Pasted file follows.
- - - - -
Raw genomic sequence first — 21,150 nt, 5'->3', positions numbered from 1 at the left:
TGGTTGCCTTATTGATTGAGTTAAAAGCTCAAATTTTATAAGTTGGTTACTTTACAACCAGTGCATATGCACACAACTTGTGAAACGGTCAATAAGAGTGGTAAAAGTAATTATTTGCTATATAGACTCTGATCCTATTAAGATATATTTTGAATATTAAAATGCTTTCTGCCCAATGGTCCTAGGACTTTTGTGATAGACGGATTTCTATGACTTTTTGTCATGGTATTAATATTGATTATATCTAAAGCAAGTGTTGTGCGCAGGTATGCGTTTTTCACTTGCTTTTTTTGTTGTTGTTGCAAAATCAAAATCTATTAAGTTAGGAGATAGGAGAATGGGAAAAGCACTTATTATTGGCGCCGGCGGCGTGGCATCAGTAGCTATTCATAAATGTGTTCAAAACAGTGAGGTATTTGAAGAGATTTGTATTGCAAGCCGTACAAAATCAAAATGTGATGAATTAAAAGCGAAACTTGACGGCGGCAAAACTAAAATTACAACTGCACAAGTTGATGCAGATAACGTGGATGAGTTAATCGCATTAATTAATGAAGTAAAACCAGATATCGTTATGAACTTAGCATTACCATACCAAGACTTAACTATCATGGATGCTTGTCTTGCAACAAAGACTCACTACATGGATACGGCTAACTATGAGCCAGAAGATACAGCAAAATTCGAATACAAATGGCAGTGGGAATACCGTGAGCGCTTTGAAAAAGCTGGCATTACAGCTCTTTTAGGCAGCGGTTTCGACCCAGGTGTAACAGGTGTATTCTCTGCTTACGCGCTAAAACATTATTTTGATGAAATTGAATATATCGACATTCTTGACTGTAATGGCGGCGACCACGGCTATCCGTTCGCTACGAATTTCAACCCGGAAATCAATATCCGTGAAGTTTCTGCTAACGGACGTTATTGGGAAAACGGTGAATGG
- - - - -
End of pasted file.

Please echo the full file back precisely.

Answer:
Raw genomic sequence first — 21,150 nt, 5'->3', positions numbered from 1 at the left:
TGGTTGCCTTATTGATTGAGTTAAAAGCTCAAATTTTATAAGTTGGTTACTTTACAACCAGTGCATATGCACACAACTTGTGAAACGGTCAATAAGAGTGGTAAAAGTAATTATTTGCTATATAGACTCTGATCCTATTAAGATATATTTTGAATATTAAAATGCTTTCTGCCCAATGGTCCTAGGACTTTTGTGATAGACGGATTTCTATGACTTTTTGTCATGGTATTAATATTGATTATATCTAAAGCAAGTGTTGTGCGCAGGTATGCGTTTTTCACTTGCTTTTTTTGTTGTTGTTGCAAAATCAAAATCTATTAAGTTAGGAGATAGGAGAATGGGAAAAGCACTTATTATTGGCGCCGGCGGCGTGGCATCAGTAGCTATTCATAAATGTGTTCAAAACAGTGAGGTATTTGAAGAGATTTGTATTGCAAGCCGTACAAAATCAAAATGTGATGAATTAAAAGCGAAACTTGACGGCGGCAAAACTAAAATTACAACTGCACAAGTTGATGCAGATAACGTGGATGAGTTAATCGCATTAATTAATGAAGTAAAACCAGATATCGTTATGAACTTAGCATTACCATACCAAGACTTAACTATCATGGATGCTTGTCTTGCAACAAAGACTCACTACATGGATACGGCTAACTATGAGCCAGAAGATACAGCAAAATTCGAATACAAATGGCAGTGGGAATACCGTGAGCGCTTTGAAAAAGCTGGCATTACAGCTCTTTTAGGCAGCGGTTTCGACCCAGGTGTAACAGGTGTATTCTCTGCTTACGCGCTAAAACATTATTTTGATGAAATTGAATATATCGACATTCTTGACTGTAATGGCGGCGACCACGGCTATCCGTTCGCTACGAATTTCAACCCGGAAATCAATATCCGTGAAGTTTCTGCTAACGGACGTTATTGGGAAAACGGTGAATGG